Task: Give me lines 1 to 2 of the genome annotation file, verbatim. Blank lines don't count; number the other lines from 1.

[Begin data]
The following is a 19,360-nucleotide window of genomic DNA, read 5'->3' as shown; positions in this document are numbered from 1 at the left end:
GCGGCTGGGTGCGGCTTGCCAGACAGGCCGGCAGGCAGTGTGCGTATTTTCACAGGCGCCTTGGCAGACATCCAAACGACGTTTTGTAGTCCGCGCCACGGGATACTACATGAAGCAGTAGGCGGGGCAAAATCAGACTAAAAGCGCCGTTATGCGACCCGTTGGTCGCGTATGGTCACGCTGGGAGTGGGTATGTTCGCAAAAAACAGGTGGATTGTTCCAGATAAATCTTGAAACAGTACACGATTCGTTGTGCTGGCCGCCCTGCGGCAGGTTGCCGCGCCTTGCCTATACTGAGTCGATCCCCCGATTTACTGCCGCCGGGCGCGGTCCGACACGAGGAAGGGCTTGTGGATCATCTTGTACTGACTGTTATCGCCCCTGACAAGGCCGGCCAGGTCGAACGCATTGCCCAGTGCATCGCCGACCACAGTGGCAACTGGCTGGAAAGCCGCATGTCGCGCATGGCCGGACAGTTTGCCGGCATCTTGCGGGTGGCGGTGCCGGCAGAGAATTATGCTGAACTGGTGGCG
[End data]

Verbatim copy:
The following is a 19,360-nucleotide window of genomic DNA, read 5'->3' as shown; positions in this document are numbered from 1 at the left end:
GCGGCTGGGTGCGGCTTGCCAGACAGGCCGGCAGGCAGTGTGCGTATTTTCACAGGCGCCTTGGCAGACATCCAAACGACGTTTTGTAGTCCGCGCCACGGGATACTACATGAAGCAGTAGGCGGGGCAAAATCAGACTAAAAGCGCCGTTATGCGACCCGTTGGTCGCGTATGGTCACGCTGGGAGTGGGTATGTTCGCAAAAAACAGGTGGATTGTTCCAGATAAATCTTGAAACAGTACACGATTCGTTGTGCTGGCCGCCCTGCGGCAGGTTGCCGCGCCTTGCCTATACTGAGTCGATCCCCCGATTTACTGCCGCCGGGCGCGGTCCGACACGAGGAAGGGCTTGTGGATCATCTTGTACTGACTGTTATCGCCCCTGACAAGGCCGGCCAGGTCGAACGCATTGCCCAGTGCATCGCCGACCACAGTGGCAACTGGCTGGAAAGCCGCATGTCGCGCATGGCCGGACAGTTTGCCGGCATCTTGCGGGTGGCGGTGCCGGCAGAGAATTATGCTGAACTGGTGGCG